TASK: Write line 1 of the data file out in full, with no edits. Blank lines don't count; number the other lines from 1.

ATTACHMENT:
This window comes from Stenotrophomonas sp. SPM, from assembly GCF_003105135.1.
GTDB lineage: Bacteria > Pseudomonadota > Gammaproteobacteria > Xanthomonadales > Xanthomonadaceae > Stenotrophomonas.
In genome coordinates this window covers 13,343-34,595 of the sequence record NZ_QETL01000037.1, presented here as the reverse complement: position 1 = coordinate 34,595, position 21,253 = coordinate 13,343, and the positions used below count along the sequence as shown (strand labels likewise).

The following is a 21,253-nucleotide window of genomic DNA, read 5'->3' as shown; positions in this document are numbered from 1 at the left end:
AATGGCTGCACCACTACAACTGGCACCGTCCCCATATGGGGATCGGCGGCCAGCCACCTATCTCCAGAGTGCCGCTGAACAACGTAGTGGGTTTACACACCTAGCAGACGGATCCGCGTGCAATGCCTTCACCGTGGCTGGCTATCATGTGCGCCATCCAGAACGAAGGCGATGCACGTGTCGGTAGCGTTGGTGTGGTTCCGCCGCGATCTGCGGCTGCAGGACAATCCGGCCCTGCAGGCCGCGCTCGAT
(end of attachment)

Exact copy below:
This window comes from Stenotrophomonas sp. SPM, from assembly GCF_003105135.1.